The source of personality clashes wouldn’t be Sheppard, so he forwarded the remaining files to Ronon and McKay. It was highly unlikely Ronon would make any effort to read them. If McKay bothered to, he almost certainly would reject them all. But Sheppard had to try. All they really needed was someone who wouldn’t be unduly intimidated by Ronon or too tempted to shoot McKay when he was being extra annoying. There was no way of duplicating Teyla’s extensive knowledge of Pegasus stuff, but some of the anthropologists were really big dorks on research. And Teyla would still be around after all, they could probably even officially keep her on the payroll as a consultant.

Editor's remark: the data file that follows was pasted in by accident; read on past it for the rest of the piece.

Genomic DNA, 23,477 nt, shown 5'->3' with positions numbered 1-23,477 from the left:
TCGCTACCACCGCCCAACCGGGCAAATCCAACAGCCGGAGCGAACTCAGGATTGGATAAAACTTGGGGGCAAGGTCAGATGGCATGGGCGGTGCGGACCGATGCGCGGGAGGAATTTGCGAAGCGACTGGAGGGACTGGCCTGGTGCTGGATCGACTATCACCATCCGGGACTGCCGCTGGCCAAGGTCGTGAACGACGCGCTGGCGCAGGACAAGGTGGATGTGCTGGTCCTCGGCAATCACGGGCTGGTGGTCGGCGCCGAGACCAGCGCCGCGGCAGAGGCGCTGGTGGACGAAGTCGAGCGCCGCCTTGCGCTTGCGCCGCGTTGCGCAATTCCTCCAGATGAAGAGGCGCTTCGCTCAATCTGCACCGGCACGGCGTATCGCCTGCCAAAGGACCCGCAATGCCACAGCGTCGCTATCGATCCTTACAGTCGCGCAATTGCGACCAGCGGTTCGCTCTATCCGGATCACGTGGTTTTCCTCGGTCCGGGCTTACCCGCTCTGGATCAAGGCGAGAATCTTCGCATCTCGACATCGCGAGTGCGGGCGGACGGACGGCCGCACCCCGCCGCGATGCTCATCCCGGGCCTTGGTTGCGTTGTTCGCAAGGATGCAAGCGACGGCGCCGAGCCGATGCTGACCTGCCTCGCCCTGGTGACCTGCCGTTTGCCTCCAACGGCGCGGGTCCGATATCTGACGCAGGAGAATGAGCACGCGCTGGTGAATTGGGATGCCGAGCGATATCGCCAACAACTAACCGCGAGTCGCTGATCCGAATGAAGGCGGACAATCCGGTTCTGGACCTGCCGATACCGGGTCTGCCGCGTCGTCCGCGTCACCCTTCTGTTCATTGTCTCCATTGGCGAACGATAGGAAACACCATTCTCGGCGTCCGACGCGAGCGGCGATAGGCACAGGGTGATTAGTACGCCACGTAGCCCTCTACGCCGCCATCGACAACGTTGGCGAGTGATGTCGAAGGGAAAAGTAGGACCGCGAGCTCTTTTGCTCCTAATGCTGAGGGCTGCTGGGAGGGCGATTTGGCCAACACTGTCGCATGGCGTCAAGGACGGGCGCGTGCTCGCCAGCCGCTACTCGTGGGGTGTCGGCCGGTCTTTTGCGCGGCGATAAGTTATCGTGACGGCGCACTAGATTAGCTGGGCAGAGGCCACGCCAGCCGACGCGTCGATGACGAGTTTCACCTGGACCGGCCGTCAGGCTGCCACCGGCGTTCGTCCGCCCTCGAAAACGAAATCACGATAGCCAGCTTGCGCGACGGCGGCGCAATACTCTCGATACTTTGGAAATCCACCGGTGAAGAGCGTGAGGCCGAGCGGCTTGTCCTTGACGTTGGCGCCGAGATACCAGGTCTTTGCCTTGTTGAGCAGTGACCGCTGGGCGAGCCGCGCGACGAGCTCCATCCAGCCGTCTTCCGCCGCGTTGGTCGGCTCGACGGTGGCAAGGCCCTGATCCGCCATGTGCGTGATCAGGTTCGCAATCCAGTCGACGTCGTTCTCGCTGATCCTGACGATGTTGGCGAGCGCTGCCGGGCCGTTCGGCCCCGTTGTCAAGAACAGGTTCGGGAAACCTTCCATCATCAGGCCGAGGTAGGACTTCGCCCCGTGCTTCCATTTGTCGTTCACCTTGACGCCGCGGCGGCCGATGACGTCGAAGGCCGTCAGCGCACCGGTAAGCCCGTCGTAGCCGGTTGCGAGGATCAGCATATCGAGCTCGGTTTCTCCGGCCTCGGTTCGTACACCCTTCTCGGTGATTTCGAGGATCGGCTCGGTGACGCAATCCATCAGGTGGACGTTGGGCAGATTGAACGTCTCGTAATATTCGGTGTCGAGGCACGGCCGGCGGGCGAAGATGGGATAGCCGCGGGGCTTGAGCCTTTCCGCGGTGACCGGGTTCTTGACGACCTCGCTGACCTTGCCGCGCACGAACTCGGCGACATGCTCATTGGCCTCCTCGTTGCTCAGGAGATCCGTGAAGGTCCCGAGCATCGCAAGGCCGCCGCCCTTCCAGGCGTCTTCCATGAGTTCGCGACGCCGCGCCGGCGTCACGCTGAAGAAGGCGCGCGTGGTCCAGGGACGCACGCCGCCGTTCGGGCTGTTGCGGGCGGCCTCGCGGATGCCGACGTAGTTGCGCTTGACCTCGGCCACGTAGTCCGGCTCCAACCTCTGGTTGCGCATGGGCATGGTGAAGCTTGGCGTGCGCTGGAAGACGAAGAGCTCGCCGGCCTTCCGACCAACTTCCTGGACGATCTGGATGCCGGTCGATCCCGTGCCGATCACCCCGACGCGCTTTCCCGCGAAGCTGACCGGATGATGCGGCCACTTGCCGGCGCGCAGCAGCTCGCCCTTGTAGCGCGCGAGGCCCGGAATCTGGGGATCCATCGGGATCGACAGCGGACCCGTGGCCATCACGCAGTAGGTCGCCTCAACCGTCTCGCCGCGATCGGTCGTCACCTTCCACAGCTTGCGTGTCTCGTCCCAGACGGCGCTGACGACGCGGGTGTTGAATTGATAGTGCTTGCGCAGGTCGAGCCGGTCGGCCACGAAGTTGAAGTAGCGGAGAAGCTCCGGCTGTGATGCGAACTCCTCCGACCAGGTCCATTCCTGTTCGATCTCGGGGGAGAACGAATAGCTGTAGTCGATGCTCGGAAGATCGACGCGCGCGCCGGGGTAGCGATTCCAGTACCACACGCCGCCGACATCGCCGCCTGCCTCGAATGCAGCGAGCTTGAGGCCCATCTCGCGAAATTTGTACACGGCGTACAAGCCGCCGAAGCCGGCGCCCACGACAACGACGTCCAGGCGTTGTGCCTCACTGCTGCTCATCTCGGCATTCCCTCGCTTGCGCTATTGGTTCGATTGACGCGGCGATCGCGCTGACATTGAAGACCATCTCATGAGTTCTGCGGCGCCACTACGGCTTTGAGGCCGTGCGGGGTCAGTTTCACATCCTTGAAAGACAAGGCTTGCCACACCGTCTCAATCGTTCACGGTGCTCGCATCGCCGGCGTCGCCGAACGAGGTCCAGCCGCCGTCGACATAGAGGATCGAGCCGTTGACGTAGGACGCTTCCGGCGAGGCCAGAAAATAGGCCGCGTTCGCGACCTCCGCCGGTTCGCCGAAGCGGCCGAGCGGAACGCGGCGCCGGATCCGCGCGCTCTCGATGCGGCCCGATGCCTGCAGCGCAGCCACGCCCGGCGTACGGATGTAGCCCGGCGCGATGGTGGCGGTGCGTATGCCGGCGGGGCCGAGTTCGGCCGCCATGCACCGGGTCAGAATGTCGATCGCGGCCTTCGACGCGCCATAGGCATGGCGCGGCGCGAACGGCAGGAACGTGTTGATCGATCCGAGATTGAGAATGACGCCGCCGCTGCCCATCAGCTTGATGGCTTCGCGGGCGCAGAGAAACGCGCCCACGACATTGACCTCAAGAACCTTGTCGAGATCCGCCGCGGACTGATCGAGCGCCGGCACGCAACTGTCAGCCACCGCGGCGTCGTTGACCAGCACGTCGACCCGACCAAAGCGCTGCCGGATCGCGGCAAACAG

As an afterthought, Sheppard forwarded the personnel files to Teyla, too. Immediately, he wondered if that was really necessary, if she needed reminding that someone else was going to fill her role on his team. But, then again, he didn’t know that she even had any headspace left to devote to that topic, any emotion left to be upset about it. She probably wouldn’t even have time to read it. But he really did want her opinion.
~Please feed the author~